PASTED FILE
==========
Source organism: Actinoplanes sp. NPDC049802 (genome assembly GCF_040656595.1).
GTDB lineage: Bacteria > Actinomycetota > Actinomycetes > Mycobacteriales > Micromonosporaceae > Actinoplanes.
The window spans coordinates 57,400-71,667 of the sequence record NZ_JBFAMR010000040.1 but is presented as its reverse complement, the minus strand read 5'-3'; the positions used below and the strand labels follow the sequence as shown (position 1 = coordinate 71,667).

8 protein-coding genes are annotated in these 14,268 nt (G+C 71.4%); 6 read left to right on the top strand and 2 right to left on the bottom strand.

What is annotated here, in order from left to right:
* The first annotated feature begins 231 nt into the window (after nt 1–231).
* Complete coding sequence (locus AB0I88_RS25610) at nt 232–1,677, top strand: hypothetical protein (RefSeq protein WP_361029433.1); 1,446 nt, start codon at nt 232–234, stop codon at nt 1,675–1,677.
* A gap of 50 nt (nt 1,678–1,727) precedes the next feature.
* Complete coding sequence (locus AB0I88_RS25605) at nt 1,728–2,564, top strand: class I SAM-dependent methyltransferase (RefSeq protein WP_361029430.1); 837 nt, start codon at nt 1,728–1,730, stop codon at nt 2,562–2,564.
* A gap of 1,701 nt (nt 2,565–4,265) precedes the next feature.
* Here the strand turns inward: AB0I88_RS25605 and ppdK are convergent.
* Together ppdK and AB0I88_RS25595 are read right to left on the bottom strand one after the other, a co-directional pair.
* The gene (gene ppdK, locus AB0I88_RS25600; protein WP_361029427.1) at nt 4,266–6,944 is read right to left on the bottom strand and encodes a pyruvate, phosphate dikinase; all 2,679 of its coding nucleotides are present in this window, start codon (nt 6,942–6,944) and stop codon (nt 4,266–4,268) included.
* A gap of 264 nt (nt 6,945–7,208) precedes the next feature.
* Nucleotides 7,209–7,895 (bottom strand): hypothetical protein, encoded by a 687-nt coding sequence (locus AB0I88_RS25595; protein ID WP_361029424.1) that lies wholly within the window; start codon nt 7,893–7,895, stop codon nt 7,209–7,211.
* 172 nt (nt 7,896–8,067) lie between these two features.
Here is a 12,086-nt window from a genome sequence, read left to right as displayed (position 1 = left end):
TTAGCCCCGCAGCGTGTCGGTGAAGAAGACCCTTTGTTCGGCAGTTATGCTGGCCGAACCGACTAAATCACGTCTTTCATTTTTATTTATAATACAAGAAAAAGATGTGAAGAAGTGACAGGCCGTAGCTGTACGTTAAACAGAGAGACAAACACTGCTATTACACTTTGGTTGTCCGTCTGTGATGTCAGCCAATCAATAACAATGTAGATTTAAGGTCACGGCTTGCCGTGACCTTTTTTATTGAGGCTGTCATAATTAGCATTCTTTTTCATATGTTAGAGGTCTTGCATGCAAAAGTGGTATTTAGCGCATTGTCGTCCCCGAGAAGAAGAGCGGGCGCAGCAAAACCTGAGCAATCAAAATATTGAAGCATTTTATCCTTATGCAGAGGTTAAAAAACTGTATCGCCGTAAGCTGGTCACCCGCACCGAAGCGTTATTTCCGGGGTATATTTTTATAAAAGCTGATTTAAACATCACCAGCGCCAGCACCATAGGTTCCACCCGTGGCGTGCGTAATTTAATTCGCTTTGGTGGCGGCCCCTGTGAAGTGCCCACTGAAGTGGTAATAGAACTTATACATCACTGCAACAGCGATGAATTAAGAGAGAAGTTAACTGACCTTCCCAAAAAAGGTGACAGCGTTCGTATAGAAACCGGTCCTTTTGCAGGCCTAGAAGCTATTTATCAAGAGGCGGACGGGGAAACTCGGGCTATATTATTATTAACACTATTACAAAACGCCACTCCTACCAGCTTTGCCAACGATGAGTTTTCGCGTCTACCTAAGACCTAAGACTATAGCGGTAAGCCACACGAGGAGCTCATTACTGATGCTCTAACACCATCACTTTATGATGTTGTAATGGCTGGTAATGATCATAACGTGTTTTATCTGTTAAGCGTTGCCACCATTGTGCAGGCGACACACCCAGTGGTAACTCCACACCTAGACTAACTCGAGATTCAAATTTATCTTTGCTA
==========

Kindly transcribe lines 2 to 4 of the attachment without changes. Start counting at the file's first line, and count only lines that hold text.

GTDB lineage: Bacteria > Actinomycetota > Actinomycetes > Mycobacteriales > Micromonosporaceae > Actinoplanes.
The window spans coordinates 57,400-71,667 of the sequence record NZ_JBFAMR010000040.1 but is presented as its reverse complement, the minus strand read 5'-3'; the positions used below and the strand labels follow the sequence as shown (position 1 = coordinate 71,667).

8 protein-coding genes are annotated in these 14,268 nt (G+C 71.4%); 6 read left to right on the top strand and 2 right to left on the bottom strand.